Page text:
A few technical questions brought some interesting reminders about work that is actually already underway, but maybe not very visible, then there was a question about other distributions. Predictably, most of the focus fell on Utnubu and other derivatives, with a few mentions of Gentoo too.
The targetted questions brought a few amusing replies: at least one candidate seems to say that they won't pursue a past comment if elected, while Anthony Towns seems to see the new FDL and CC licences and GPL'd Java as personal achievements.
The cage fight (or open discussion, as it is more usually known) spent most of its time emphasising and clarifying points from earlier. It only seemed to be at the end when it cut new ground, with questions about demographics and $10million.
Finally, closing summaries again showed the differences of approaches and views. Then that was that and the participants logged off into the night...
Wouter Verhelst wrote:
"That line 754 came across pretty horrible, TBH. I didn't have much time to think my reply through, and it shows.
What I wanted to say is that for the bits the NMs are actually involved in (ID check, T&S, P&P, etc), P&P is what takes up the most time.
Waiting for an AM, waiting for the FD to check the report, and waiting for the DAM to figure it out and say "okay" all does, indeed, take much longer than that, on average."
I still don't understand how this matches the NM statistics that show the AM processing step (which includes ID check, T&S and P&P IIRC) has a shorter median than waiting for DAM. Waiting for DAM is what often takes up most time.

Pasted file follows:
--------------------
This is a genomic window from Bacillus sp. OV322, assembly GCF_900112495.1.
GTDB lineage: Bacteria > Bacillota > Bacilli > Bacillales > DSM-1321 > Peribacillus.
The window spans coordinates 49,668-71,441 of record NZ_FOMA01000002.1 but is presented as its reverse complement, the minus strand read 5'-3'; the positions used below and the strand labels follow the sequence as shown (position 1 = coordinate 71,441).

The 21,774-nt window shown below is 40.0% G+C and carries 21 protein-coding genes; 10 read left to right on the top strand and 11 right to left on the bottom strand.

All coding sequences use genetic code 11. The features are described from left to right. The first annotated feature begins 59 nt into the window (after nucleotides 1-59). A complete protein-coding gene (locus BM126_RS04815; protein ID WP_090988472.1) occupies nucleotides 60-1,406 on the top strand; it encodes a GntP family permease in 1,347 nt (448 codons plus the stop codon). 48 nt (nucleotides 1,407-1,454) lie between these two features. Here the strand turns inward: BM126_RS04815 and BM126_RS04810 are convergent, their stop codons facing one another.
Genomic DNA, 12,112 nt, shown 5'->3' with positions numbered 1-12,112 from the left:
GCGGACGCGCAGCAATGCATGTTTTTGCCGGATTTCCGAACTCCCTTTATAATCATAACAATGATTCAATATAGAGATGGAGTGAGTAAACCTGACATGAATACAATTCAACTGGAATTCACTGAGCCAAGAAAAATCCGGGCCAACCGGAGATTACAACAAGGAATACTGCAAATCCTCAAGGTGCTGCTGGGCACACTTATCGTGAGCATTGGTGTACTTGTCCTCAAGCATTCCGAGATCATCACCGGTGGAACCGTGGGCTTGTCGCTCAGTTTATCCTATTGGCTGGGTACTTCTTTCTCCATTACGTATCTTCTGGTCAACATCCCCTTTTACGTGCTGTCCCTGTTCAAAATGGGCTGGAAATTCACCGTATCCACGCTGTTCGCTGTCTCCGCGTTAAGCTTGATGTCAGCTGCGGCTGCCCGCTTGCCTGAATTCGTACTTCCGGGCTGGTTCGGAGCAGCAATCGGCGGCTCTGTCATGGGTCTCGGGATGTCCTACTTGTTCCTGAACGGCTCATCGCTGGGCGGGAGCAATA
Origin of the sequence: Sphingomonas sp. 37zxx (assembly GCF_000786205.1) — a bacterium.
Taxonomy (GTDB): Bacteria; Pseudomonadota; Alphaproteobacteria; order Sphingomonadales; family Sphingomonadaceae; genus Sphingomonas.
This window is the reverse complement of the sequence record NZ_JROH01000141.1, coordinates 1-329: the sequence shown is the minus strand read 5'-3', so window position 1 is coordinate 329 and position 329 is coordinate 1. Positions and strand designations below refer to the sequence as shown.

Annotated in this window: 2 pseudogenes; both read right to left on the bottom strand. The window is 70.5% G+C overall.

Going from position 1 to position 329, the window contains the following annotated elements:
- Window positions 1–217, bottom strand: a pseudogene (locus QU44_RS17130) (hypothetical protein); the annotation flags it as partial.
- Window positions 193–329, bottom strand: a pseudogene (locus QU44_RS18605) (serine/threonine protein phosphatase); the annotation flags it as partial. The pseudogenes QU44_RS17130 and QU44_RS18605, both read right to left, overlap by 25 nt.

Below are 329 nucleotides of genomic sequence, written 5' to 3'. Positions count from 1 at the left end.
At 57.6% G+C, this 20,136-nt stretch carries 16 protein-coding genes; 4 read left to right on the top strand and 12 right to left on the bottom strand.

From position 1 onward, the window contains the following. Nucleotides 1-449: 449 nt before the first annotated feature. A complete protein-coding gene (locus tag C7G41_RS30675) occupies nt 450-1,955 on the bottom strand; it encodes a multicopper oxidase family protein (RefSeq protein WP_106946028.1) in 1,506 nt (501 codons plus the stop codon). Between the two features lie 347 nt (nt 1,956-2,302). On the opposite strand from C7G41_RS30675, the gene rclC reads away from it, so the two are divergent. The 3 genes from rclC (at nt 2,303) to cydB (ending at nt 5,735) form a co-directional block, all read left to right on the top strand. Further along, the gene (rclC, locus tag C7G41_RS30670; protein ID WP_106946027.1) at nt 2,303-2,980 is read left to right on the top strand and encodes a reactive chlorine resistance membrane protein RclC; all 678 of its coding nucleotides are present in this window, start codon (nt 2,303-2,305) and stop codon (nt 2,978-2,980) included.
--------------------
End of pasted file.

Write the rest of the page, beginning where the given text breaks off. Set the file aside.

During the audience discussion, I was told by a 2007 DD that they spent a year waiting for DAM, just like I did back in 2002. (I also was re-tested about free software while seeing NMs with very questionable philosophies get fast-tracked past me - I don't know if those still happen.) NM is still broken, but it's somehow not a campaign topic in this year's DPL election AFAICS.
Elsewhere, gustavo posted that his no-show was because he was in a car crash - I think that's a fair reason for missing the debate. I'll hop on IRC after 1400 and see if I can record his answers.
I hopped onto IRC and put most of the debate questions to Gustavo Franco (stratus). You can read it next to the others - SynrG and pusling tried to help recreate the cage fight, but I think we're just too tame.
There's also this linux.com article where Steve McIntyre and Anthony Towns don't answer questions and it seems the reporters didn't notice Sven Luther's withdrawal.
My DPL Vote, but While There's Moonlight and Music and Love and Romance...
A lot of people seem to post their votes onto planet these days. More so than 2 or 3 years ago. I'm still not going to post the full details, but here's my usual summary, based on the debate and the platforms.
- Above None Of The Above
- Sam Hocevar - I share his view of the problems, although I don't agree with all the suggested actions. A bit quirky, but seems nice enough.